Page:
Ever since I won the negative in a debate at school on the topic “that Anzac Day was the birth of modern Australia” by taking the then trendy anti-war view of Anzac Day, I’ve struggled to decide what I think of Anzac Day.
But this year, the nuances of my thinking have got more complicated. Chatterboy and Hungry Boy are old enough that they are learning about Anzac Day at school. Largely they are learning about the Gallipoli landings themselves – what a debacle they were. It’s a simple story so far, but it quickly becomes complex when we talk about it.
In personalising the story for them we’ve talked about their relatives. The boys have two grandfathers and two great-grandfathers who served in World War I, none of whom fought in the Australian army. One was an ANZAC, from New Zealand, who fought on the Western Front in France. One was a Scot, who fought for the Argyll Highlanders on the Western Front. One was English, and fought on the Western Front. But the final one was a Croatian officer, who fought for the Austro-Hungarian army, in Italy.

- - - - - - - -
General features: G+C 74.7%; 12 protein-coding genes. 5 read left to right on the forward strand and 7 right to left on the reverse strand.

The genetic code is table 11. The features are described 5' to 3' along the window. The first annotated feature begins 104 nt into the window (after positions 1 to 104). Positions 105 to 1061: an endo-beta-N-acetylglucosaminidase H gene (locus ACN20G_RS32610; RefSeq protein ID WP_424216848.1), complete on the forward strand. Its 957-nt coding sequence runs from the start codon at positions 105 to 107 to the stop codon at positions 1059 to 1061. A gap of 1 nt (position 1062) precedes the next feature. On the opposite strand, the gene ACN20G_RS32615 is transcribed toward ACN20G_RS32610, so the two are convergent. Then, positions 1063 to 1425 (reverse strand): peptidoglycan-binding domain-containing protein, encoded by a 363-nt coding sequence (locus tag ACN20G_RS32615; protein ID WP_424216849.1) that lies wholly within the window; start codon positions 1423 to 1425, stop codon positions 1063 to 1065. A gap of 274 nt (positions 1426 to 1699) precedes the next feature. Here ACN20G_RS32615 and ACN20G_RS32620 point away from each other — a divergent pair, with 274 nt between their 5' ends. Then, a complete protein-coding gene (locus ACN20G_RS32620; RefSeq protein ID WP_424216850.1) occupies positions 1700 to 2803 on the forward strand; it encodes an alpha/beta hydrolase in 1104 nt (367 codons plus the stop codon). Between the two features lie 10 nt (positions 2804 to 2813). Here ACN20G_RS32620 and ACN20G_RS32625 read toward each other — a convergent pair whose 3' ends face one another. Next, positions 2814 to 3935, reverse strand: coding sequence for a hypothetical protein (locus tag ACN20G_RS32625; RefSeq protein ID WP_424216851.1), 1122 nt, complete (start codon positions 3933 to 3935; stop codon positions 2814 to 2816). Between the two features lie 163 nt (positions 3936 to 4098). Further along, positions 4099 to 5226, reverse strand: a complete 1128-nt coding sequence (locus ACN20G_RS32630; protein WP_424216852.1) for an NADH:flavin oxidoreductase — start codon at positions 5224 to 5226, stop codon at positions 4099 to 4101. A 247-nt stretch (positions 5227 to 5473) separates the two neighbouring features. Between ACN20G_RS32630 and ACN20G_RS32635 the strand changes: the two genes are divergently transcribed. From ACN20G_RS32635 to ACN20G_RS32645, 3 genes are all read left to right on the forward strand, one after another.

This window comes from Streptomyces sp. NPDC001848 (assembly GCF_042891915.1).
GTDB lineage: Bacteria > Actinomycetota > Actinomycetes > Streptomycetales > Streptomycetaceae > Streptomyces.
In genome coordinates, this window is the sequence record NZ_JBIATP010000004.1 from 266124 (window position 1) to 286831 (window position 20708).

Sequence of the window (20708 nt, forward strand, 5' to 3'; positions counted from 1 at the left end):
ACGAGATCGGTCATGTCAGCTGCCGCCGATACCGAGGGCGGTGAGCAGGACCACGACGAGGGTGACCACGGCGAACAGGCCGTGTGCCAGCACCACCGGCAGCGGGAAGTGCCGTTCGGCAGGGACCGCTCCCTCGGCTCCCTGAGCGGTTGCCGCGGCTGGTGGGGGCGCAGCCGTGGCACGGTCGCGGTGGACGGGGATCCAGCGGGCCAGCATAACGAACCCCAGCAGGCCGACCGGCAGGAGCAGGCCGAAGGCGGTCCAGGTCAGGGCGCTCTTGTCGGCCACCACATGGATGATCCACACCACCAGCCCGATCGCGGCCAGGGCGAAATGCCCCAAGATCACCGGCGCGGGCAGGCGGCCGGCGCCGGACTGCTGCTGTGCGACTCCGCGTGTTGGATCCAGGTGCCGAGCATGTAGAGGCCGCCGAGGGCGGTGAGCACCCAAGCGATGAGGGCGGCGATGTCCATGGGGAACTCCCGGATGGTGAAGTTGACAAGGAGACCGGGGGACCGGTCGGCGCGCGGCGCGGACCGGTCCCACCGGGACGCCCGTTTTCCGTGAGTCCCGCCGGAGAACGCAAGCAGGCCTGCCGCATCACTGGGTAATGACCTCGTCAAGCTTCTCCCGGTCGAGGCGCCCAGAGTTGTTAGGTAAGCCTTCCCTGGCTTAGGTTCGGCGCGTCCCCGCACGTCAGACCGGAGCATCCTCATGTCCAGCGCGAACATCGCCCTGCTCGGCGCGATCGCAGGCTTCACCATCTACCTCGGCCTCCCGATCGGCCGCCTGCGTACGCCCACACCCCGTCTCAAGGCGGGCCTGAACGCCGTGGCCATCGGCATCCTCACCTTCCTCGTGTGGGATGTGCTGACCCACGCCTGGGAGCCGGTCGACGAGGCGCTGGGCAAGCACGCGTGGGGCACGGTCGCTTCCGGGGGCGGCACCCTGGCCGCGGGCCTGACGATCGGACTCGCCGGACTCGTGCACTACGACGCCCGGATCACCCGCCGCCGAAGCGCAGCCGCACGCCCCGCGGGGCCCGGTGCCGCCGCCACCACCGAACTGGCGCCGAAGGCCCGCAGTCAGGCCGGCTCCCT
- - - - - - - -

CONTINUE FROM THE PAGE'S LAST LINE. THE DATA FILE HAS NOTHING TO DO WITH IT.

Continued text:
An increasing number of Australians have family histories like this. Their ancestors come from both sides of the great European and Asian wars. But as Australia becomes a land full of people from other places, Anzac day is increasingly irrelevant to the very many Australians without a personal connection to the wars and battles in those wars that are commemorated.
The Anzac Day commemorations, as personal memories of the horrors of war fade, still largely commemorate that narrow group of ancestors who fought for Australia a long time ago. The boys’ grandfather, who was a Yugoslav partisan (captured by the Gestapo twice) was never allowed to march because other Yugoslavs, who had been on other sides in the complex struggle that was the Yugoslavian WWII, got to Australia first and put their case to the RSL. Some RSL leaders have allowed Turks, in particular, to march in Anzac Day, because they were “an honourable enemy” but others hate the idea.
Anzac Day used to be, at its best, a day that remembered the stupidity and futility of war, as well as recognising the sacrifices of those who fought and died, regardless of whether the fighting was sensible. The structure of the day, with the marches, and the dawn service, doesn’t make it easy. But I’d like to see a way in which there could be more recognition of the sacrifices and dead of all the wars, and all the losses in the wars that have made Australia what it is – many of which have done so by sending refugees to us from conflicts around the world.